Quarto Valley Records [Release date 07.06.19]
‘City Night’ is a milestone release for Kim Simmons. It’s his 40th album release and comes on the back of his relatively recent 50th anniversary and the chart topping ‘Witchy Feelin’ album.
In recent years he’s opted for a power trio format with his own spoken word vocals embedded into some guitar work and slide which is very much to the fore on the opening ‘Walking On Hot Stones’.
So while his vocals have an understated feel, his guitar playing is still sharp as flint. Listen for example to the way his long linear lines help shape ‘Don’t Hang Me Out To Dry’ and give the song its momentum.
But in fronting his band as a vocalist for the last 7 years, Kim has compromised his style slightly. There’s still a melange of stinging guitar work over a killer rhythm section, but his laid back conversational vocal style is closer to say the late Tony Joe White or JJ Cale than predecessors such as Chris Youlden, Dave Walker or Joe Whiting. The end result is that sometimes after an opening burst, the song goes on to gently caress a plateau rather than uplift the listener.
And ironically enough, energy and drive is what Simmons is all about. His music and guitar playing matches his own restless psyche, built on a relentless work ethic that is shot through with his guitar playing intensity.
‘City Night’ strikes decent balance, especially on tracks such as ‘Conjure Rhythm’. The pounding rhythm track evokes the song title, while setting the template for the band’s intensity. The vocal adds a gentle nuance rather than leads from the front.
The guitar and vocal dichotomy does however give him greater room for an array of extended solos full of poise and intensity, over the percolating bass of Pat De Salvo and rock solid drumming of Garnet Grimm.
He sets out his lilting riff driven groove laden style on ‘Payback Time’, over which he phrases eloquently on a stop time hook, before his solo lifts the song over a mesmerising rhythm track.
And if Savoy Brown circa 2019 is more about grooves and solos as an integral part of the song, then the ripping guitar lines of ‘Red Light Mama’ is closer to the band’s early career, albeit with more mixed back vocals.
This is Simmons’ 8th album with the current rhythm section, reflected by the fact it’s a tight unit who provide the perfect platform for Kim to solo brusquely
‘Conjure Rhythm’ is another riff driven groove with significant changes and a familiar voodoo theme, while ‘Neighbourhood Blues’ is somewhat more laboured, perhaps reflecting the song’s opening thematic line: ‘I’m Tired of living in this neighbourhood’.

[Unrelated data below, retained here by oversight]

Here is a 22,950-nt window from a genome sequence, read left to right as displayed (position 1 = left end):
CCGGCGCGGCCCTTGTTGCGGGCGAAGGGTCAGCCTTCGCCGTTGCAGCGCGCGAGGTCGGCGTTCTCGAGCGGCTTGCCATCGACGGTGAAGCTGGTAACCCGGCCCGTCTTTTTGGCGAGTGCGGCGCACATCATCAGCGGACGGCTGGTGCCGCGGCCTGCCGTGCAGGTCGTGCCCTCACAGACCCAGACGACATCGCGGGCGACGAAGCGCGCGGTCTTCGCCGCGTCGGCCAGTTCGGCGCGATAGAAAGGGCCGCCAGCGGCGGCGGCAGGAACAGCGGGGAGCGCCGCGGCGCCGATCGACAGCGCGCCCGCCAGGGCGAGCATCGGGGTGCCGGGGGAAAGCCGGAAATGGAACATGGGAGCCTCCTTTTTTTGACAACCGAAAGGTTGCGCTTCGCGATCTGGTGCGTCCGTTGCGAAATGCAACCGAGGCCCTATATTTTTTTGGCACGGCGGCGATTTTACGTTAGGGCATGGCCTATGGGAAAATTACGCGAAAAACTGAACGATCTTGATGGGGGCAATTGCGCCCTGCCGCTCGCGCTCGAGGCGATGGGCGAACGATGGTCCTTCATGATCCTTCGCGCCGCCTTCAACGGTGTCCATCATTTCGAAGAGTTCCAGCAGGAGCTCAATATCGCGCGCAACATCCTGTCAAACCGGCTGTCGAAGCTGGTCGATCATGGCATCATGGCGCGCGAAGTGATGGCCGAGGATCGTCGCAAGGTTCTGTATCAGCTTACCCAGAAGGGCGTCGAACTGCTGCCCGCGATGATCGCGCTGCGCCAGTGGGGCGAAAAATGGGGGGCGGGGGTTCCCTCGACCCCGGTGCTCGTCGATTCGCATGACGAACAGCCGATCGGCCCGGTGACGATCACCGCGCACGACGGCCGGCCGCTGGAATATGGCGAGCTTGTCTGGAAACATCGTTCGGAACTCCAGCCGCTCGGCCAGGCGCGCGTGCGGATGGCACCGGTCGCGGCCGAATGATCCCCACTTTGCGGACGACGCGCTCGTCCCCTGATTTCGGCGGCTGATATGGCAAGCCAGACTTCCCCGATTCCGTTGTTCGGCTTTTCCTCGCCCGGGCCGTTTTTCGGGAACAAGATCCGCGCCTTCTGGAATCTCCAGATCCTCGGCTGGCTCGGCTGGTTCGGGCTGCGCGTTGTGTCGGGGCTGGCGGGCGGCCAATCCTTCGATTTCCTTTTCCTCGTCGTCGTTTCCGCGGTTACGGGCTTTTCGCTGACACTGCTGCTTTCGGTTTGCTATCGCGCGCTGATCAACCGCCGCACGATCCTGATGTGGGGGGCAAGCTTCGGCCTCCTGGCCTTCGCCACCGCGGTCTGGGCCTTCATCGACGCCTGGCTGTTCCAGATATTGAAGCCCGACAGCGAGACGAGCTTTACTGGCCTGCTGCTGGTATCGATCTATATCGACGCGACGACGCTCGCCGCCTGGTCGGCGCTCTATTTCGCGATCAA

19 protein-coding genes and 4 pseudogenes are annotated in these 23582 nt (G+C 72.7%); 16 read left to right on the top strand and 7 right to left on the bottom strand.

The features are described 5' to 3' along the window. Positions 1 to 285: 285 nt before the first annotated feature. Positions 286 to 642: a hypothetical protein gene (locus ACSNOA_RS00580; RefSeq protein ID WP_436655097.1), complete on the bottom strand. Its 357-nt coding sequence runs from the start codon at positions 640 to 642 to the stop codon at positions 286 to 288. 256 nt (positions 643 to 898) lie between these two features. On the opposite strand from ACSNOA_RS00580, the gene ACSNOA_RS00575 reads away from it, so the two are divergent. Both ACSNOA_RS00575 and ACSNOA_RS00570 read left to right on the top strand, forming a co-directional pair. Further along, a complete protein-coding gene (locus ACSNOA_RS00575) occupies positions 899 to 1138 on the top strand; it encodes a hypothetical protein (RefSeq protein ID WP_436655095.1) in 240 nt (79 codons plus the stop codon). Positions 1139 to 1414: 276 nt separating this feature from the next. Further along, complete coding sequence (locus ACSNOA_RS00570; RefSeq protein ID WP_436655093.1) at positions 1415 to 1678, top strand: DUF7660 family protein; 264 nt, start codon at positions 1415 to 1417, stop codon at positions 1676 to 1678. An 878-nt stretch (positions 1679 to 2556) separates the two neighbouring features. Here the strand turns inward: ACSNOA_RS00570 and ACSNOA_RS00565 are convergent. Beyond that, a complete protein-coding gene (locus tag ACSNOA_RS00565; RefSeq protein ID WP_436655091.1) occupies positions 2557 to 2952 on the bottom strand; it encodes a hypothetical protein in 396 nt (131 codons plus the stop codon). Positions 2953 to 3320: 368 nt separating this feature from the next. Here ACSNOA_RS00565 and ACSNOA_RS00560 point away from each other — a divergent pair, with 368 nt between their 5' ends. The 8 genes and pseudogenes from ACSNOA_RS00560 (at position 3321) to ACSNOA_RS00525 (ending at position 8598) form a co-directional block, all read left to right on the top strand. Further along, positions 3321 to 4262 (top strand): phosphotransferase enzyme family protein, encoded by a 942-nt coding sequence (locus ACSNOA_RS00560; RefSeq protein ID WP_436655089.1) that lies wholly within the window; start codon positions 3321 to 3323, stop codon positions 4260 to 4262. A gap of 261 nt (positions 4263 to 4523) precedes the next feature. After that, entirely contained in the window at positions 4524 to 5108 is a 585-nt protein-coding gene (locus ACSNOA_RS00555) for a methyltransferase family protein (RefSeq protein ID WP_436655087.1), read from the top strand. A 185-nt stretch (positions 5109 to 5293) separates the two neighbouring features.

‘Selfish World’ on the other hand, is all about Simmons’s delicate touch and tone, as his resonant notes rise above some brusque chords with whispered vocals, not too far removed from Peter’s Green’s early 80’s Kolors era.
‘Wearin’ Thin’ opens with an avalanche of guitars, but settles for another laid back vocal over double tracked guitar work, while the shuffle driven title track is almost introspective compared to the opening three track bluster. But Pat De Salvo’s subtle walking bass line and Simmons’s sinewy lead guitar work levers us into a deep groove that draws the listener in.
And once you’re hooked you can see why it was chosen as the title track and as an exemplar of Kim Simmons current dualistic style. The song is stoked by fiery guitar lines, a tight rhythm section, but is counter-weighted by Kim’s expressive vocals that rely on clarity of diction and meaningful phrasing to make their mark.
It’s the trademark of a mature blues artist who knows the value of dynamics, grooves, a guitar hook and some searing solos that still find room for tonal subtly and are forged with real purpose.
‘City Night’ crosses over his Brit blues-rock into a southern tinged roots-rock style that aches with feel, drips with experience and is delivered with technical excellence.
Even in his most basic moments as on the Bo Diddley inspired ‘Hang In Touch’, he adds a Billy Gibbons style buzz tone on his guitar and builds up a tension with more slide driven riffs.
He rounds things off with a timeless boogie ‘Ain’t Gonna Worry’, on the kind of song he could peel off at any time during his 50 plus year career. But the fact that you instantly know its Kim Simmons tells you all you need to know about an enduring guitarist and relatively recent lead vocalist who with ‘City Night’ has managed to breathe fresh life into the very blues-rock genre that he helped to create in the late 60’s. ****
Review by Pete Feenstra
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